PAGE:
Tuesday, September 15, 2015

10 Ways Google Drive Supports Learning

I still remember the first time we used Google Docs to write an essay. After my students figured out how to share files, I was sold on the ability to provide feedback without halting the learning process.


That year, I tried several digital tools to communicate with students and provide them access to learning materials. It became frustrating for all of us when it seemed like every tool fell a little short of the efficiency we needed.

I learned that the most important question to ask when choosing instructional technology is about how it supports learning. When it comes to web-based platforms and apps, we need to ask the same. In particular, we need to know how many of the learning activities it can support.

What can we learn by using Google Drive?


1. Write

Docs offers tools to research and define words – supporting the writing process without have to leave the writing space. Other apps in the drive suite have these tools, as well.

2. Comment

The ability to make comments on student work is one of the most important things a teacher can do. Providing feedback without the learner losing possession of the document for much time (if at all) is priceless. Comments can receive replies and a history is kept for future access.

3. Share

Sharing learning materials is much easier with the release of Classroom. Without it, files could still be shared via link or direct share to an account. I still link files from Drive to my websites because I can edit the document in Drive without having to update the website link – all of which can be done with my phone

4. Present

Google Slides is one of my favorite tools. With Drive's useful features and the basic format of PowerPoint, it's as commonplace in a 21st century classroom as a whiteboard. And don't think it's all about projecting the lesson on a screen. It supports collaboration and creativity among our students. Here are 10 activities with Google Slides.


5. Make Images

Drawing is my go-to for editing photos and making images for sites, lessons, and this blog. Whether it's the cropping and shapes tools or the file formats for download, Drawing seems to provide the most efficient set of essential tools. It's not Adobe, but it's free, in the cloud, and supports collaboration. Check out these interactive maps my students make.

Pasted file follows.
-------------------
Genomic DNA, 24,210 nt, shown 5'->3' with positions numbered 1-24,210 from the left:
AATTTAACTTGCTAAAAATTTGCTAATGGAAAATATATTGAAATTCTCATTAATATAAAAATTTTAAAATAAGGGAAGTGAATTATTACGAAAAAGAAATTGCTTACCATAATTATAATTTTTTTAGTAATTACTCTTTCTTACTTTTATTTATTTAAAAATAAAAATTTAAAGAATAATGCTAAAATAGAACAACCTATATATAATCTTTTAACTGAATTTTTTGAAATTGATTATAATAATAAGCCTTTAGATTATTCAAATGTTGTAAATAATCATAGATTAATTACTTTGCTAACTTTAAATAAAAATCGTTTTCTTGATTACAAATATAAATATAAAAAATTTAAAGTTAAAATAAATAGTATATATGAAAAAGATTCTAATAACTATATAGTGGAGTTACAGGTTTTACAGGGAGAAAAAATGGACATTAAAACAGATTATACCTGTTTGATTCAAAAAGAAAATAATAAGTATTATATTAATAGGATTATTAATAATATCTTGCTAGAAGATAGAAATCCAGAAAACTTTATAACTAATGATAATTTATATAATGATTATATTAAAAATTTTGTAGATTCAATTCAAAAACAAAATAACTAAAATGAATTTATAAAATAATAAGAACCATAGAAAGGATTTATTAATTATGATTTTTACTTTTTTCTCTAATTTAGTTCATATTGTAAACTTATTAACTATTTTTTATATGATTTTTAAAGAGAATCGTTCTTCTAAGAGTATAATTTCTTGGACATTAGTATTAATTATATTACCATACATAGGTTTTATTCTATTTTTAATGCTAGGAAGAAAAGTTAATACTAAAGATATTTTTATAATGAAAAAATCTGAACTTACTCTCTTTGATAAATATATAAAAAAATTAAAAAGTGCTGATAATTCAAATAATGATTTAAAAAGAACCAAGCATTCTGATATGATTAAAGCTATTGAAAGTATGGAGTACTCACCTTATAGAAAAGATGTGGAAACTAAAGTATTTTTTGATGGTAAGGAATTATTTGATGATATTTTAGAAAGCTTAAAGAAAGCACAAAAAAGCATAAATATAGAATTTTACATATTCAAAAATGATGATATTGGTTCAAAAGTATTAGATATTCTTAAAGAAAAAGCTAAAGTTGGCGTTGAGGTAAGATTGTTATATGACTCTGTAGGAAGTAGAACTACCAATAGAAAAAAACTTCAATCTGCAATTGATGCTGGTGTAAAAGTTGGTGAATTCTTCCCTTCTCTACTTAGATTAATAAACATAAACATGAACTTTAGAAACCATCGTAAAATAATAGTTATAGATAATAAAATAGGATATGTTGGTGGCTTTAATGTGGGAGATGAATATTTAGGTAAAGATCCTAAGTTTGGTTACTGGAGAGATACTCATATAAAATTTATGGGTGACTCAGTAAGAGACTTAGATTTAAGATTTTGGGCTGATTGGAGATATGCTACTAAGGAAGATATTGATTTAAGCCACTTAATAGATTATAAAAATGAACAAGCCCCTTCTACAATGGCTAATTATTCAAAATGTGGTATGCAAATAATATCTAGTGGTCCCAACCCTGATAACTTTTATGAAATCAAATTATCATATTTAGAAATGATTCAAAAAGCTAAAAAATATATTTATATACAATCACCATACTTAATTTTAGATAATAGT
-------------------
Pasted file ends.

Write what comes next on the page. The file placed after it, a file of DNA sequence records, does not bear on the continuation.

6. Organize 

In general, Drive is the best place to store and organize files because it's accessible wherever you have Internet access.

One of my favorite organizational features on Drive is the ability to share an entire folder via link. My classes use folder links as a drop box for instructional activities.

My other favorite feature is the folder color option. I color code my classes for ease of use. For example, Modern World History is red, so the Drive folder is red, the background image on Classroom is red, and the Sheets tabs at the bottom are red. 

7. Map 

Making maps is not just for social studies. Literature, math, and science – to name a few – deserve the opportunity to gain a spatial context for the works they study. If your GAFE account does not have My Maps as an option, type "mymaps.google.com" into the omnibox to access the tool.

Here are some resources for My Maps – getting started, reasons to use My Maps.


8. Survey

Whether you're polling the class for general information or administering a summative assessment, Forms is a versatile way to assess student knowledge and needs. Use add-ons like Flubaroo for automatic grading, and the time is once again saved for more student-teacher interaction. 

9. Connect 

I've said it several times in the previous list items. Drive supports collaboration. It easily allows us to connect our ideas on one document or share separate documents for feedback or compilation. I couldn't imagine doing projects efficiently without Drive. Most importantly, files can be shared with the world via link.

10. Search

The search tool allows you to research without leaving a Drive app. This is particular important when students are in the flow of writing and just need to check a fact quickly. Keeping them in the same work space reduces the urge to give in to distraction. 

Check out "6 Classroom Routines to Search Like a Ninja." 




Thanks for reading, and please share about how you use Drive for learning in the comments below.